As soon as the coffee touched her lips, Sarah Douglas knew something was wrong.
The woman, from Lethbridge, Canada, is pregnant with her third child and had picked up an early-morning latte on the way to her son’s baseball tournament. She went through the drive-through at about 6:45 AM on July 29. From there, she turned onto the highway where she had the first sip of her beverage. In an interview with Lethbridge News Now, Sarah said:
“I immediately had to put my hazard lights on and pull over and spit it out and rinse my mouth out.”
“I opened up the lid of the coffee and out pours this pungent smell of chemical. It wasn’t a latte at all.”
Inside the cup, the liquid was a watery-brown color and appeared to have been standing for a long time. The pregnant mother put the lid back on and immediately returned to the restaurant. When she arrived with her complaint, the employee asked her if she’d like a replacement.
“I showed him the coffee and he asked if I wanted a new one, and I said, ‘Absolutely not, this is unacceptable.'”
“I said I needed to speak to someone higher up and he said he was the only supervisor on at the time, and he gave me his manager’s number.”
It turns out that the cleaning lines had been hooked up to the latte machine— and were still there by the time Sarah had driven back to the restaurant.
“The supervisor went and got the bottle that was hooked up to it and brought it over to the counter and I took a picture of it, so I knew what I was working with,” she said.
“Then another co-worker of his had also overheard what had been going on, and was a little bit upset at the situation and said that this had happened before. And she was a little mad that it was occurring again.”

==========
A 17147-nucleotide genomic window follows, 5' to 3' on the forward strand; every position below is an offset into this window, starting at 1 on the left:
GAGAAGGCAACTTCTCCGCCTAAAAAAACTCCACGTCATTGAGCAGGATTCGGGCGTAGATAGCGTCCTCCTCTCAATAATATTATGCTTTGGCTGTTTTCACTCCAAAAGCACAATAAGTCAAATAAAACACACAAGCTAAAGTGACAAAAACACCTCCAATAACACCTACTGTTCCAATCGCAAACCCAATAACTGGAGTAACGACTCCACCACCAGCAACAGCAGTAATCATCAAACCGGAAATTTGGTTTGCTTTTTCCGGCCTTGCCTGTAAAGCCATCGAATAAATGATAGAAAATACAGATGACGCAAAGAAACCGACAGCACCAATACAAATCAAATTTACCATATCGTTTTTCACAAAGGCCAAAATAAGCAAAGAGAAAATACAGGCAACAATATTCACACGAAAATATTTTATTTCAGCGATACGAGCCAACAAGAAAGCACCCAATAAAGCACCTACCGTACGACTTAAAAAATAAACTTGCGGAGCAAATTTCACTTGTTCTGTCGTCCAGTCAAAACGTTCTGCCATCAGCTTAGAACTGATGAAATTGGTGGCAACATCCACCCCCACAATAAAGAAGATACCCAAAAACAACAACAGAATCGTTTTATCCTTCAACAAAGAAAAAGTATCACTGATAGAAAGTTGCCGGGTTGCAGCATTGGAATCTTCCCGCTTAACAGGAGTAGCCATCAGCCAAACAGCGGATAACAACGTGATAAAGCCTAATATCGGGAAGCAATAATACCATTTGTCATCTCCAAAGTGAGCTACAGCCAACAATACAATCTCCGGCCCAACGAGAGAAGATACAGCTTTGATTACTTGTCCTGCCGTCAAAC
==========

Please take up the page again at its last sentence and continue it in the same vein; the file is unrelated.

Alison Mackisey, the Lethbridge and area Brand Manager of McDonald’s, reached out to Sarah to make sure she was okay. She also provided the woman with information about what she had ingested. According to Lethbridge News Now, the agent contained citric acid, phosphoric acid, methy-trimethyl-3, and 2-butoxyethanol. It also said first aid methods should be employed if ingested.
Since everything happened, Dan Brown, the franchise owner has released a statement, saying:
“Since learning about the complaint, our team has been in very close contact with the guest and apologized to her. The health inspector also visited my restaurant and is not investigating further.
McDonald’s is renowned for its food safety protocols and I am sorry that this happened in my restaurant here in Lethbridge.
What happened is that the machine was being cleaned – as it is every morning. Unfortunately, the milk supply line was connected to the cleaning solution while this guest’s drink was made.
We have taken immediate action to review the proper cleaning procedures with the team and have put additional signage up as an added reminder.”
Sarah confirmed the restaurant phoned to issue an apology, however, she still has concerns about the restaurant’s safety.
She worries that if these cleaning solutions are used in other beverage machines, a child may ingest the same chemicals— with much more serious consequences.
“As a mother, I want to make sure I have a voice and that I’m being heard in terms of the safety of consumers.”
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Source: Time via Tout